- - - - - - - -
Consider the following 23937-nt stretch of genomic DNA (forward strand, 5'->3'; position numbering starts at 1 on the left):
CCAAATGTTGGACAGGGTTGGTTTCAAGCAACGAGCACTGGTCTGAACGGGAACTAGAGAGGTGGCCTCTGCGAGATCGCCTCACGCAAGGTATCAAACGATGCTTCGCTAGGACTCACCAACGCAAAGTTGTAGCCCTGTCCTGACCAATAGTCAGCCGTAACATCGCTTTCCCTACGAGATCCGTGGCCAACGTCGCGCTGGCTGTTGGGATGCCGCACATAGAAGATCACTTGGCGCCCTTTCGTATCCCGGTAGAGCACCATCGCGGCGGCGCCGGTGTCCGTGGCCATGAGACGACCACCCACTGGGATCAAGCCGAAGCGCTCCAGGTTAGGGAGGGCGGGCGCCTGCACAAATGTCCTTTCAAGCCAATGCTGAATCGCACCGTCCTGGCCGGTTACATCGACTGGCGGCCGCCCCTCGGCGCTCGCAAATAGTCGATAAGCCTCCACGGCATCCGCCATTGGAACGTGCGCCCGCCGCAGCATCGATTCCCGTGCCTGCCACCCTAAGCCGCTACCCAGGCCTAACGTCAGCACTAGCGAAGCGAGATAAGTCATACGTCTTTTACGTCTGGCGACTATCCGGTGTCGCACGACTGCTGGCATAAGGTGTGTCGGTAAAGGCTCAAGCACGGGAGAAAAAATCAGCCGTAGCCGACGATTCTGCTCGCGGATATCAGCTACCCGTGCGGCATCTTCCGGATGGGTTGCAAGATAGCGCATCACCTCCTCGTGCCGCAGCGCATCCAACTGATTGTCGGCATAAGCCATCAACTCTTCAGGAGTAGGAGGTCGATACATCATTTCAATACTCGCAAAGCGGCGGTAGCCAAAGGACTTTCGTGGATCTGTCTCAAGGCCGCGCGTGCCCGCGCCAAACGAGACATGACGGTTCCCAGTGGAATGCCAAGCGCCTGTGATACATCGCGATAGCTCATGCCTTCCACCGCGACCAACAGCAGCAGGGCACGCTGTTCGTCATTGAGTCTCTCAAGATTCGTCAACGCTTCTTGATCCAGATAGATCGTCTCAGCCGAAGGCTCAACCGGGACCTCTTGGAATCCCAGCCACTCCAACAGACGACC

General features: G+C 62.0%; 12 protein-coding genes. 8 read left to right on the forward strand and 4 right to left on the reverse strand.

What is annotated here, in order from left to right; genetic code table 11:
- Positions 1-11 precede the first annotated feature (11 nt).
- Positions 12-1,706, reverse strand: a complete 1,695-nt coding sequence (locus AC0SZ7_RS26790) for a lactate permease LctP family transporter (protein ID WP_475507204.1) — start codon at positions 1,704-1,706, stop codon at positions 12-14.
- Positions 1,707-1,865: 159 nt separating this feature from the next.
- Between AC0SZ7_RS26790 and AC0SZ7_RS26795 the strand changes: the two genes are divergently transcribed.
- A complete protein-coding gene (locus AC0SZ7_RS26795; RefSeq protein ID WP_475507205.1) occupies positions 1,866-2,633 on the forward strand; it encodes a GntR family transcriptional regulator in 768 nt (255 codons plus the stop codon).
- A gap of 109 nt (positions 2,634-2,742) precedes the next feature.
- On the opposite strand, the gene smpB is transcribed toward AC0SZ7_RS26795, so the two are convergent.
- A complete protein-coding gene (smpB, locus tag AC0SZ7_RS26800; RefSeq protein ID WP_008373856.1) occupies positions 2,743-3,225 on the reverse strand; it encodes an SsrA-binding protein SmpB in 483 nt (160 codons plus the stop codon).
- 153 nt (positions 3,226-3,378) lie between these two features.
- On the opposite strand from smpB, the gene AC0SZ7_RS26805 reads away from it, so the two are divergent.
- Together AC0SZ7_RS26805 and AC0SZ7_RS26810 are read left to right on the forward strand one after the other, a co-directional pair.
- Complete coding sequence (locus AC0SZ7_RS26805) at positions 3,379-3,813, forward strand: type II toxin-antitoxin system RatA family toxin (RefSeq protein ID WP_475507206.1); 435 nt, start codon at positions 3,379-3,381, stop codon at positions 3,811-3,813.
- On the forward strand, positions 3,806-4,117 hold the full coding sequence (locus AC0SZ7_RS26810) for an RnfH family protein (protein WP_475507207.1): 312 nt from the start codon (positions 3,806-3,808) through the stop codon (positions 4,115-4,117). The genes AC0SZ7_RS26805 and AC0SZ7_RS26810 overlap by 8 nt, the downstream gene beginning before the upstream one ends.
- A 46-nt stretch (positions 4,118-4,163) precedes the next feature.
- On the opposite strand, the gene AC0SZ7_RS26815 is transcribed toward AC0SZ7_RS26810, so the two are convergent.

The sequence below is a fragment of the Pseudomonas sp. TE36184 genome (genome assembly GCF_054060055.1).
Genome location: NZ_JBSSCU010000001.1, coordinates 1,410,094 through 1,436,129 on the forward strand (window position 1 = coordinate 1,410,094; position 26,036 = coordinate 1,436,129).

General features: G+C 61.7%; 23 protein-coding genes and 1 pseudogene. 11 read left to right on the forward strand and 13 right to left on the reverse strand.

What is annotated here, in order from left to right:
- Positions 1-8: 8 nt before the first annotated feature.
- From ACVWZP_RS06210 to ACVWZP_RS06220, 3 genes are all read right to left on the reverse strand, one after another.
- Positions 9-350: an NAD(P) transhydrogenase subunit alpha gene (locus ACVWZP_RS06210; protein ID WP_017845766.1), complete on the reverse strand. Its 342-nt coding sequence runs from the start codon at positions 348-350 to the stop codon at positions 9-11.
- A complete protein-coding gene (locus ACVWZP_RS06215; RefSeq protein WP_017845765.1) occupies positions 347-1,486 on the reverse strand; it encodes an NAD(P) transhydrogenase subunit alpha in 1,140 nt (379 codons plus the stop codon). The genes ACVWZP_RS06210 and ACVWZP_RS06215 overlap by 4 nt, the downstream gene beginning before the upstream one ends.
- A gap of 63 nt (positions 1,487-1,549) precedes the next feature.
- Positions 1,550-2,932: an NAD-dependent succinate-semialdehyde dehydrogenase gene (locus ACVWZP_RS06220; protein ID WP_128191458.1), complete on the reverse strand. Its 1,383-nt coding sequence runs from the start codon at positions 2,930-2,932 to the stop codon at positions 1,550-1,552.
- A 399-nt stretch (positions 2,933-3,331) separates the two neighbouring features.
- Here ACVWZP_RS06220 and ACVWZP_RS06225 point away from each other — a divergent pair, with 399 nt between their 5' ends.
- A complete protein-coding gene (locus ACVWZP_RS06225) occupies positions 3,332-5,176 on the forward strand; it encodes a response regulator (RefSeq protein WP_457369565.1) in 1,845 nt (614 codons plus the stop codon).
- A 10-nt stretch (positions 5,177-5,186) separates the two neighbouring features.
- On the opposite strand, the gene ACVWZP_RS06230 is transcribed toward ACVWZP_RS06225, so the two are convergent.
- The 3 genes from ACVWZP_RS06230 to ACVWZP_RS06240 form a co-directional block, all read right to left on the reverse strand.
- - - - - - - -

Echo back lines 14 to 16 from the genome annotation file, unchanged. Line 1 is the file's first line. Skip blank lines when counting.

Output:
- On the opposite strand from smpB, the gene AC0SZ7_RS26805 reads away from it, so the two are divergent.
- Together AC0SZ7_RS26805 and AC0SZ7_RS26810 are read left to right on the forward strand one after the other, a co-directional pair.
- Complete coding sequence (locus AC0SZ7_RS26805) at positions 3,379-3,813, forward strand: type II toxin-antitoxin system RatA family toxin (RefSeq protein ID WP_475507206.1); 435 nt, start codon at positions 3,379-3,381, stop codon at positions 3,811-3,813.